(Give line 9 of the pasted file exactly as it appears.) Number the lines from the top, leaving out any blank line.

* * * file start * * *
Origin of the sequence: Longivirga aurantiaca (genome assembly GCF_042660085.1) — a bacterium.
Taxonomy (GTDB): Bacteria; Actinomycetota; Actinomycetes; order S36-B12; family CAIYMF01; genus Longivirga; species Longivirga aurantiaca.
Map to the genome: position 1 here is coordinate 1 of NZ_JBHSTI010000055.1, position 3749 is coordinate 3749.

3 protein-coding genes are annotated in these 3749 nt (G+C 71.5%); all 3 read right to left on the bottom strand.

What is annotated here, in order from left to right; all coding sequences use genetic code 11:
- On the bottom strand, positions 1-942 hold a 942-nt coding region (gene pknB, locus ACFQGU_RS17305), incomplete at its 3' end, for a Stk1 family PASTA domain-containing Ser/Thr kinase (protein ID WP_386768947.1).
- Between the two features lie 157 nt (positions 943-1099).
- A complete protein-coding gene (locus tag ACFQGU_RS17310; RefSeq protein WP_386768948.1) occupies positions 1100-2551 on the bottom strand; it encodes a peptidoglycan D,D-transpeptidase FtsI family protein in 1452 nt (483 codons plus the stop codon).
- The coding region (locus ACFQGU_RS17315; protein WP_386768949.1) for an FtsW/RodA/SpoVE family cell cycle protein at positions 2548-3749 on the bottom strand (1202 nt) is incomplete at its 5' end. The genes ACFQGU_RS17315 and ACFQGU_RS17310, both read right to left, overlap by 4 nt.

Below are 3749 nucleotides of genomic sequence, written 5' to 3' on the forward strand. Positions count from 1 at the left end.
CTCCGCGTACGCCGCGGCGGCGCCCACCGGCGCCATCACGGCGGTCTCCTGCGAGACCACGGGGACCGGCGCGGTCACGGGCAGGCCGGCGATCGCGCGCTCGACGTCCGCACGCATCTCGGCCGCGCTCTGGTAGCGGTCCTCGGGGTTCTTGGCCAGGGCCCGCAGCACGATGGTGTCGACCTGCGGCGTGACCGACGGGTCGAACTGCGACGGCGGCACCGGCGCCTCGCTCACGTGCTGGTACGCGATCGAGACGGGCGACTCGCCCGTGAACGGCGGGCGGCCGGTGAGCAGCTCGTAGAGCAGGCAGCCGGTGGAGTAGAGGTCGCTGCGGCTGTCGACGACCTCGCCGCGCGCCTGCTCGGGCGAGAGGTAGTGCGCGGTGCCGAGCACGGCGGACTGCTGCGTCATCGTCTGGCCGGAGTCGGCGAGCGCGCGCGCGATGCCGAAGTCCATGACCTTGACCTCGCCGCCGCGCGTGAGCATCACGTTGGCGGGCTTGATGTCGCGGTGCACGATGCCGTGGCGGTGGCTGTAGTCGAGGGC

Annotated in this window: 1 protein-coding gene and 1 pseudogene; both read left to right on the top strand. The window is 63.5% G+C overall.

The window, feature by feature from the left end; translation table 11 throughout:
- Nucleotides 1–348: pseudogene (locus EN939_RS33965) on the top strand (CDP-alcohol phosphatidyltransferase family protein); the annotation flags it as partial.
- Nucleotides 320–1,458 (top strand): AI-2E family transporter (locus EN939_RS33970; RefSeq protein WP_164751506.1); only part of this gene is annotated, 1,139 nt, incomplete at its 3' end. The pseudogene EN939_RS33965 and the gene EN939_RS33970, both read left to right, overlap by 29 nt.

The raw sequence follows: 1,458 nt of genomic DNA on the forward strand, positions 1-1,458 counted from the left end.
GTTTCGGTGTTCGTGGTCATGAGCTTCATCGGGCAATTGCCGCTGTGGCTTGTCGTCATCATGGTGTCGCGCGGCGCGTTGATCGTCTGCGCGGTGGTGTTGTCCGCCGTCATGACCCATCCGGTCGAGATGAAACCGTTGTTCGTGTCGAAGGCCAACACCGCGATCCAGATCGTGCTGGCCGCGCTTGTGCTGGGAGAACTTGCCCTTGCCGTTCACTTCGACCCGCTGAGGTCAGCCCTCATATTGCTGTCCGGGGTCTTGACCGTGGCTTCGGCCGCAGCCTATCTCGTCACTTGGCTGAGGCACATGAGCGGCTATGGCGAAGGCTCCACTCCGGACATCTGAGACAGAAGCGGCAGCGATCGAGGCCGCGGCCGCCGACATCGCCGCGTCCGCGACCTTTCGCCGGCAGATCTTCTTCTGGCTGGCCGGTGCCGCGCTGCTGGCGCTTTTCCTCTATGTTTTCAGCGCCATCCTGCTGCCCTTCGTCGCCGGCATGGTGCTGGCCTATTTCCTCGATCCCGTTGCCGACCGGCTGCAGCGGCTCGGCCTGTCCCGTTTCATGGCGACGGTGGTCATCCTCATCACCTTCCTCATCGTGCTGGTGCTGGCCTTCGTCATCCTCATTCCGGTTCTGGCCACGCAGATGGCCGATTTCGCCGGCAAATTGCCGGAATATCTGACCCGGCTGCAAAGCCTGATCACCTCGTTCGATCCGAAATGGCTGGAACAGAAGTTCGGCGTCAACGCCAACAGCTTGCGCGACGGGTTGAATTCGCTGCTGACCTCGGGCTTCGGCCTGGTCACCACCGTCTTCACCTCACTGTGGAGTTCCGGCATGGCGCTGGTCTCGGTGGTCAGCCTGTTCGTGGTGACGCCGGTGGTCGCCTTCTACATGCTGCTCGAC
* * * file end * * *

- The coding region (locus ACFQGU_RS17315; protein WP_386768949.1) for an FtsW/RodA/SpoVE family cell cycle protein at positions 2548-3749 on the bottom strand (1202 nt) is incomplete at its 5' end. The genes ACFQGU_RS17315 and ACFQGU_RS17310, both read right to left, overlap by 4 nt.